103.hk tries to be a gentle introduction for you, but we do not expect you to take our word for it. We suggest the following sources:

  • As a primer, Wikipedia is an up-to-date, neutral source: the page about the HK protests are here
  • South China Morning Post is owned by the Alibaba group and has a pro-Beijing bias, but is essentially the only English-language paper that has extensive coverage.
  • Hong Kong Free Press is an independent organization with more opinion pieces than reporting, but it complements SCMP in understanding the issue.
  • With regard to the international press, the Guardian covers more Hong Kong news than most publications
  • for “insider perspectives”, Quartz has a team that reports on Hong Kong events
  • a “live” channel is present on Reddit regarding developments

I understood and I want to help

First, please let your friends and family know about the situation in Hong Kong.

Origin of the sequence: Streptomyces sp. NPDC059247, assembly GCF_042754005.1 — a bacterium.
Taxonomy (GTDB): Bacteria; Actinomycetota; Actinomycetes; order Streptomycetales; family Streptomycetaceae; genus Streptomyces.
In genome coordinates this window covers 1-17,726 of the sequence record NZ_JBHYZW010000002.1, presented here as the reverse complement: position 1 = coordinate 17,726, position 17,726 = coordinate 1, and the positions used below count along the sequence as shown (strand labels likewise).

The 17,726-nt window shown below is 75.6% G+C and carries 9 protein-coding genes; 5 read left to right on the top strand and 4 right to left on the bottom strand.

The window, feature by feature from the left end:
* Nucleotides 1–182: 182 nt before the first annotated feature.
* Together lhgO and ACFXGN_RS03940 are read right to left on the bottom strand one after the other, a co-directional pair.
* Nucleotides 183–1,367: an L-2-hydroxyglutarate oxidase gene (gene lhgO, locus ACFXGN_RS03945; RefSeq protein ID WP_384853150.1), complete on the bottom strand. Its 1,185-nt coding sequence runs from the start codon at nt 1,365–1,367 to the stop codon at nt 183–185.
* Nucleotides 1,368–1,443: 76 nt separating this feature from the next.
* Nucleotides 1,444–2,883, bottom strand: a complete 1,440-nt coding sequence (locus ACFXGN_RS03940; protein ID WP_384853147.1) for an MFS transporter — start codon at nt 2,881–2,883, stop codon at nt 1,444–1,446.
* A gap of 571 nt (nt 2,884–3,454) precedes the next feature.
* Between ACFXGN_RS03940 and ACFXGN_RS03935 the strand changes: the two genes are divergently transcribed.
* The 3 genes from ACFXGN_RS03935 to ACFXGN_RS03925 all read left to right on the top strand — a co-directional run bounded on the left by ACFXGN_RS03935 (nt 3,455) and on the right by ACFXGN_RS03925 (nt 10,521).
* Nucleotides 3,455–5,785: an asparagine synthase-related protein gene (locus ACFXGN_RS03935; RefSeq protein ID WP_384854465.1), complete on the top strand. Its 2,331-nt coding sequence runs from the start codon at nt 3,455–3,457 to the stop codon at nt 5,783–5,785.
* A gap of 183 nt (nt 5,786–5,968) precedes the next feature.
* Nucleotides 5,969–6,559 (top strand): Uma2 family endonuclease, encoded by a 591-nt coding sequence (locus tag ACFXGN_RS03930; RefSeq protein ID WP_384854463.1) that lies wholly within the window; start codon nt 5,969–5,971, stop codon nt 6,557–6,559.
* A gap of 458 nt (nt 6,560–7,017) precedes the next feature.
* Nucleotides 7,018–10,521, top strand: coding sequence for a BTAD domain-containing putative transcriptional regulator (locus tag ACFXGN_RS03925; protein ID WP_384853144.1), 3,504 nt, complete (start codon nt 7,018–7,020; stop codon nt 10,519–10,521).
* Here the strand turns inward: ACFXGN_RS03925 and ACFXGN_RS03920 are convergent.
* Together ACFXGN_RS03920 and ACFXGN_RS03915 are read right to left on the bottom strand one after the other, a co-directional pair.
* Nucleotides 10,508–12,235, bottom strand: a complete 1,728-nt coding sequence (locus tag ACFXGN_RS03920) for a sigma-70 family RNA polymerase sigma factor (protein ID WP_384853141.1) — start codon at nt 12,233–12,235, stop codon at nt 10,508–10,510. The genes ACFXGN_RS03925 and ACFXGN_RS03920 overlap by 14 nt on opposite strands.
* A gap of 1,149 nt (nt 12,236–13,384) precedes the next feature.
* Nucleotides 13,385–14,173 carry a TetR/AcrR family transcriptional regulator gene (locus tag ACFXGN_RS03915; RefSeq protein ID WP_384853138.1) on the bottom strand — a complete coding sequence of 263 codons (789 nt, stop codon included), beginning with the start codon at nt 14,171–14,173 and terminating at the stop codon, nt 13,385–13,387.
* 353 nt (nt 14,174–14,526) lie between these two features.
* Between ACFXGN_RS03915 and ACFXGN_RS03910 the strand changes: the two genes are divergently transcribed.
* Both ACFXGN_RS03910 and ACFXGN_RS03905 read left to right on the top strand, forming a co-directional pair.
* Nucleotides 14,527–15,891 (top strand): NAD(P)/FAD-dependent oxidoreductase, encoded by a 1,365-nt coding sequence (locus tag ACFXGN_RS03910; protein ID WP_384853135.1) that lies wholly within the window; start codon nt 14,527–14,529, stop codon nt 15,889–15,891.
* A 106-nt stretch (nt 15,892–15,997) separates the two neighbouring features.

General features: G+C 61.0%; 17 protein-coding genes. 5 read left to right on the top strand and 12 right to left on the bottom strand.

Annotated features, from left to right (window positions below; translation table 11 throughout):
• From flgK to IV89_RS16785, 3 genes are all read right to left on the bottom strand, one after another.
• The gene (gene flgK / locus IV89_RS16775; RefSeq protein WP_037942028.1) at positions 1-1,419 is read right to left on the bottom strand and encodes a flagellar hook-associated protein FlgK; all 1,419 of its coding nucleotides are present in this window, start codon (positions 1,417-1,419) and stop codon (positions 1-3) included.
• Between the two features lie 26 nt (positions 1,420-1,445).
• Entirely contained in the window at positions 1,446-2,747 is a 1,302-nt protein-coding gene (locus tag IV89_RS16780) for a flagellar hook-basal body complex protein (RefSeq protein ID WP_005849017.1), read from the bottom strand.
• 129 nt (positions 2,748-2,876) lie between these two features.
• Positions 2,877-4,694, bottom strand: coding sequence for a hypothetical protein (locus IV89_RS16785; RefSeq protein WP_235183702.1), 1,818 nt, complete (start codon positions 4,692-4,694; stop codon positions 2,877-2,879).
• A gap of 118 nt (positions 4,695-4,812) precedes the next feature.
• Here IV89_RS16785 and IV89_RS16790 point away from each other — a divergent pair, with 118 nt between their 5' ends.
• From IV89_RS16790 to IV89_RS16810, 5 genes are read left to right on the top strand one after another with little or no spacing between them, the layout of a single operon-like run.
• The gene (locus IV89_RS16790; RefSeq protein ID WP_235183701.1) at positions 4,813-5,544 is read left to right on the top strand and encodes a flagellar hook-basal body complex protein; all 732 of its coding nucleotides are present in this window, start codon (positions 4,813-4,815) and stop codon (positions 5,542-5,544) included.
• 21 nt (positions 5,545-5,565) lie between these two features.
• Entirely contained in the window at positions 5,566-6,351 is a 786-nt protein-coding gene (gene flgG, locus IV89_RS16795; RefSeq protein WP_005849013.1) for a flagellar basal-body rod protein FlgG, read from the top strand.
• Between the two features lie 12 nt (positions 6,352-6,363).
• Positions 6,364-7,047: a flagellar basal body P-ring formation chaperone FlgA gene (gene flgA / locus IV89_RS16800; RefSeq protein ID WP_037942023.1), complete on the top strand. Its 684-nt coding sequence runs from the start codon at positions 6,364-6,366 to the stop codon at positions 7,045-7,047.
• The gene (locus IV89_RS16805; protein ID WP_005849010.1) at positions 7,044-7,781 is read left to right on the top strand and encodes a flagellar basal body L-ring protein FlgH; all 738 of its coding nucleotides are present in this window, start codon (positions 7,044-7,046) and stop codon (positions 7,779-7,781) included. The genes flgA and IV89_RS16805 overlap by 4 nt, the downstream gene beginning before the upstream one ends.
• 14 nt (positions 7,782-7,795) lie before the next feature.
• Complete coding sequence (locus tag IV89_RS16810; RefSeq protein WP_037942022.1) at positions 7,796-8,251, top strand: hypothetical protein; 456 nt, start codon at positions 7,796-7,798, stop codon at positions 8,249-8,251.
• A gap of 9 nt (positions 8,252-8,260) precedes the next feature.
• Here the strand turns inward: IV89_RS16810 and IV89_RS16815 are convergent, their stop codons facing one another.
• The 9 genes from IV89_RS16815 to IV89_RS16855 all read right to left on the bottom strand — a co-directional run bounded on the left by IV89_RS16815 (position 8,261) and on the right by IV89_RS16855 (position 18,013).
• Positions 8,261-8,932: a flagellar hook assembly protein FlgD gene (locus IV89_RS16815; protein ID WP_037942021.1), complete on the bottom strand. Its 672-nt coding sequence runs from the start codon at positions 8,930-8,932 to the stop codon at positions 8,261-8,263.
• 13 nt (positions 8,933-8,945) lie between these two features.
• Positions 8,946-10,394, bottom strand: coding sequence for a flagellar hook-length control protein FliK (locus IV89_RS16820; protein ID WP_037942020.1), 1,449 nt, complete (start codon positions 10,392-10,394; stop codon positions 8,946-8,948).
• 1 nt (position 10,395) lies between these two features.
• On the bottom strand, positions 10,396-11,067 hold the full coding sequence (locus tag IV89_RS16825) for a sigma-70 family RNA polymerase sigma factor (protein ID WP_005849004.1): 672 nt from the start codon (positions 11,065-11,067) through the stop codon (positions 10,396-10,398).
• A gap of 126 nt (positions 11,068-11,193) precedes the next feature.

Out-of-HK, and through your representatives

Then, if you are living in a democratic country, you can contact your local representative and ask them to speak out in solidarity with the Hong Kong protestors.

Express Your Support at Global Lennon Walls

The struggle is a marathon, a war of attrition. Your kind words and solidarity means a lot to people directly involved.

I want to raise public awareness… but I am shy

Decide on one issue you wish to speak out about, e.g., one aspect of police brutality. Investigate it thoroughly. While you are in a queue, bus, or metro, have a “phone conversation”… with yourself 😃

Loud enough that others can hear what you say and not so loud to be irritating.


Please direct your donations to the 612 Humanitarian Relief Fund, which assists injured and arrested protestors, providing legal, medical, and psychological/emotional support. Instructions are here.

( Source: 103.hk )